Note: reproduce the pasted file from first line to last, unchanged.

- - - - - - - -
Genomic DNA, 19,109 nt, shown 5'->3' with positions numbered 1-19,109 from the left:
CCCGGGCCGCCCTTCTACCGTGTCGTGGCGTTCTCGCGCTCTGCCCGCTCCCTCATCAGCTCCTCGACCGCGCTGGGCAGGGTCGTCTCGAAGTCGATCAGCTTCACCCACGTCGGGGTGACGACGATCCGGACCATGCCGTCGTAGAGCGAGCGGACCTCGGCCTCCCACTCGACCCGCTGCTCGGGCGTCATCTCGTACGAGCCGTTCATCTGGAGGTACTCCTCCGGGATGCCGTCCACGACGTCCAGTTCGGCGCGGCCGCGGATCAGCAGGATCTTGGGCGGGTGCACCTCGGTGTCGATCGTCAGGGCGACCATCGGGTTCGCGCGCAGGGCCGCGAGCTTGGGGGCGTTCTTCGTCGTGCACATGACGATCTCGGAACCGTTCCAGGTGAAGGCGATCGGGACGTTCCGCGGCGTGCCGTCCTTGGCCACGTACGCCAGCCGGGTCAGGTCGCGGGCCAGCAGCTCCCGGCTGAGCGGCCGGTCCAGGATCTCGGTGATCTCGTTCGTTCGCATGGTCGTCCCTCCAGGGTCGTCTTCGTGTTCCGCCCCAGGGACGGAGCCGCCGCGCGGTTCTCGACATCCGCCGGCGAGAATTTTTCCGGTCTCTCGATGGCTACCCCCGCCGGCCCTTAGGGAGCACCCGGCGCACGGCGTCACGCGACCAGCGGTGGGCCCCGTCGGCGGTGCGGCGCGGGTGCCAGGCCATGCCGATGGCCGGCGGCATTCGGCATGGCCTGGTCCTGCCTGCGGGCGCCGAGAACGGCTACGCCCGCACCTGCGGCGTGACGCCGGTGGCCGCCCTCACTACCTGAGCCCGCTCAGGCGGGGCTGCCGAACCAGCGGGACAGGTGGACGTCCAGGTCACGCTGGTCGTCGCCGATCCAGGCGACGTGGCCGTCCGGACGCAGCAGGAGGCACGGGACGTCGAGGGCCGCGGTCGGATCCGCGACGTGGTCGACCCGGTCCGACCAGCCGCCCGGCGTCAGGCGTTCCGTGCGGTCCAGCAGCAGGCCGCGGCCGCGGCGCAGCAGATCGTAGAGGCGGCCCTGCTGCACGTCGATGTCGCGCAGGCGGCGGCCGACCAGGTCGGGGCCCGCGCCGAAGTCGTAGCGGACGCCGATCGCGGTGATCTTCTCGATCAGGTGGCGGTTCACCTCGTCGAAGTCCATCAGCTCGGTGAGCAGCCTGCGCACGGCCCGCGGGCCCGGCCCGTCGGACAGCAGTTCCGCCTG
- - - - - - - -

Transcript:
Genomic DNA, 19,109 nt, shown 5'->3' with positions numbered 1-19,109 from the left:
CCCGGGCCGCCCTTCTACCGTGTCGTGGCGTTCTCGCGCTCTGCCCGCTCCCTCATCAGCTCCTCGACCGCGCTGGGCAGGGTCGTCTCGAAGTCGATCAGCTTCACCCACGTCGGGGTGACGACGATCCGGACCATGCCGTCGTAGAGCGAGCGGACCTCGGCCTCCCACTCGACCCGCTGCTCGGGCGTCATCTCGTACGAGCCGTTCATCTGGAGGTACTCCTCCGGGATGCCGTCCACGACGTCCAGTTCGGCGCGGCCGCGGATCAGCAGGATCTTGGGCGGGTGCACCTCGGTGTCGATCGTCAGGGCGACCATCGGGTTCGCGCGCAGGGCCGCGAGCTTGGGGGCGTTCTTCGTCGTGCACATGACGATCTCGGAACCGTTCCAGGTGAAGGCGATCGGGACGTTCCGCGGCGTGCCGTCCTTGGCCACGTACGCCAGCCGGGTCAGGTCGCGGGCCAGCAGCTCCCGGCTGAGCGGCCGGTCCAGGATCTCGGTGATCTCGTTCGTTCGCATGGTCGTCCCTCCAGGGTCGTCTTCGTGTTCCGCCCCAGGGACGGAGCCGCCGCGCGGTTCTCGACATCCGCCGGCGAGAATTTTTCCGGTCTCTCGATGGCTACCCCCGCCGGCCCTTAGGGAGCACCCGGCGCACGGCGTCACGCGACCAGCGGTGGGCCCCGTCGGCGGTGCGGCGCGGGTGCCAGGCCATGCCGATGGCCGGCGGCATTCGGCATGGCCTGGTCCTGCCTGCGGGCGCCGAGAACGGCTACGCCCGCACCTGCGGCGTGACGCCGGTGGCCGCCCTCACTACCTGAGCCCGCTCAGGCGGGGCTGCCGAACCAGCGGGACAGGTGGACGTCCAGGTCACGCTGGTCGTCGCCGATCCAGGCGACGTGGCCGTCCGGACGCAGCAGGAGGCACGGGACGTCGAGGGCCGCGGTCGGATCCGCGACGTGGTCGACCCGGTCCGACCAGCCGCCCGGCGTCAGGCGTTCCGTGCGGTCCAGCAGCAGGCCGCGGCCGCGGCGCAGCAGATCGTAGAGGCGGCCCTGCTGCACGTCGATGTCGCGCAGGCGGCGGCCGACCAGGTCGGGGCCCGCGCCGAAGTCGTAGCGGACGCCGATCGCGGTGATCTTCTCGATCAGGTGGCGGTTCACCTCGTCGAAGTCCATCAGCTCGGTGAGCAGCCTGCGCACGGCCCGCGGGCCCGGCCCGTCGGACAGCAGTTCCGCCTG